In this post, guest contributor Laura Specker Sullivan discusses the cross-cultural ethics at the heart of the recent film, The Farewell.
Lulu Wang’s 2019 film The Farewell revolves around an actual lie: when Wang’s grandmother was diagnosed with stage four lung cancer, her family agreed that she ought not be told. For Wang, who grew in the United States but had been born and lived in China for several years, this came as a shock. As the character representing Wang, Billi, says at one point, what if her grandmother has things she wants to do? What if she needs to make plans?
Many members of an American audience will likely feel the same way as Wang did upon hearing her family’s plan. Informed consent is the cornerstone of American medicine, a bulwark protecting patients against physicians’ paternalistic infractions. The story of the rise of informed consent as a means of ensuring patients’ right to make their own medical decisions is well-known, and arguably celebrated, history here. While bioethicists and others occasionally lament the central focus on patient autonomy in medicine to the detriment of well-being, few would choose to replace it with the kind of benevolent lies that Wang’s film depicts.
This is not the case in much of Asia, and Wang’s film is not the first to highlight this practice. Akira Kurosawa’s 1952 film Ikiru tells the story of a Japanese businessman, Kenji Watanabe, who has cancer, but is not told by his doctor – he finds out thanks to a fellow patient who knows what the doctor’s diagnosis of benign stomach pain really means. Yet where Kurosawa’s film highlights the benefits to the main character of knowing his diagnosis, as he reevaluates his humdrum life as a salaryman and reconnects with the people around him, Wang’s film is less quick to embrace the benefits of disclosure. This reflects her experience that, in her words, “What my family did was kind, and it worked…maybe” (This American Life). Yet it also reflects the current moment in social understanding of how to justify particular practices that from one perspective might seem wrong, but from another angle seem right. While moral relativism has been a maligned term in philosophy, appreciation for the diversity of practices across cultural and other borders has led to increased interest in the resources for justifying practices within their own context.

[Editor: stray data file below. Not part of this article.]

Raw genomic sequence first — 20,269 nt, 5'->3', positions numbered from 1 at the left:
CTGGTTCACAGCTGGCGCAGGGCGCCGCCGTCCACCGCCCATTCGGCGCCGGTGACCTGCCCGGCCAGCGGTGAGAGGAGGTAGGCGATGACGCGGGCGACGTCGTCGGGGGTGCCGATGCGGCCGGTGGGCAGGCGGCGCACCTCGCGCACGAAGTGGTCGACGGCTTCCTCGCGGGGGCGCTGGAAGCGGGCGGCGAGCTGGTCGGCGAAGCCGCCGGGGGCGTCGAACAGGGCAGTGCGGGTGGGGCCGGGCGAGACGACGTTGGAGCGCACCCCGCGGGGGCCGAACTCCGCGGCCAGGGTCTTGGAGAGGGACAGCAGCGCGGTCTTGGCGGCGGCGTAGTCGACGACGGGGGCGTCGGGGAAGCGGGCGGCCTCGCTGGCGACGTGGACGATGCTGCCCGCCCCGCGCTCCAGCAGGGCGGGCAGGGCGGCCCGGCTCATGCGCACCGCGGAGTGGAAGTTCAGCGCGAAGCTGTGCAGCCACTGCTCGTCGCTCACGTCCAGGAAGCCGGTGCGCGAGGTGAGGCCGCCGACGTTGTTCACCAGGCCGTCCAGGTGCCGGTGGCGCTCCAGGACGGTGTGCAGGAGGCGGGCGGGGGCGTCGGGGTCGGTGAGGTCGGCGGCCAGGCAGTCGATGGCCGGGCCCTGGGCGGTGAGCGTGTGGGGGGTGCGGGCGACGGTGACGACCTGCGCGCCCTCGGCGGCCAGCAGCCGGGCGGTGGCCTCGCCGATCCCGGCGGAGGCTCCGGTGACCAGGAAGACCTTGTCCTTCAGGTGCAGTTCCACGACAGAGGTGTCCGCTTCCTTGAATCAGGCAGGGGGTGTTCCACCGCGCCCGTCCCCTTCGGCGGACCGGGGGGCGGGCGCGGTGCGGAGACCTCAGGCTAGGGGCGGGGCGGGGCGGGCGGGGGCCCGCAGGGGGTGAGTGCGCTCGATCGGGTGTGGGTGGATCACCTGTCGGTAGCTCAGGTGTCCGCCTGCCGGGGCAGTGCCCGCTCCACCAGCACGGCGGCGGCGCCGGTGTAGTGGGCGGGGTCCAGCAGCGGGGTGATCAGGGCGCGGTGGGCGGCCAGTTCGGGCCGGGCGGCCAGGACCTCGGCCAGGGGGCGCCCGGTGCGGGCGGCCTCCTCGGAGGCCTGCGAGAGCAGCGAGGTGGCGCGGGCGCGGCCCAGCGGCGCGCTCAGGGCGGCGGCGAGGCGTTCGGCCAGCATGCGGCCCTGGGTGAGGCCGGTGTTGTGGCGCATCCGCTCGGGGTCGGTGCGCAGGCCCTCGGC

Indeed, the kinds of nondisclosures Wang depicts are not outliers in East Asia. In Japan when Hirohito, the Emperor Showa, was diagnosed with cancer, he was not told, and media reports were carefully controlled so that the truth would not get back to him (until it was determined that he was likely no longer able to read the newspaper). It is unclear whether he knew of his diagnosis at the time of his death.
A Los Angeles Times report from 1988 is telling of the rhetoric that surrounded the decision to shield the Emperor from his diagnosis. Japan’s nondisclosure policy is described as “decades behind the times,” a practice that would be an “anachronism in most other developed countries.” The moral is clear – people ought to be told their diagnoses, and the nondisclosure to the Emperor may just be the last gasp of a cultural practice that can no longer be justified according to modern ethical norms.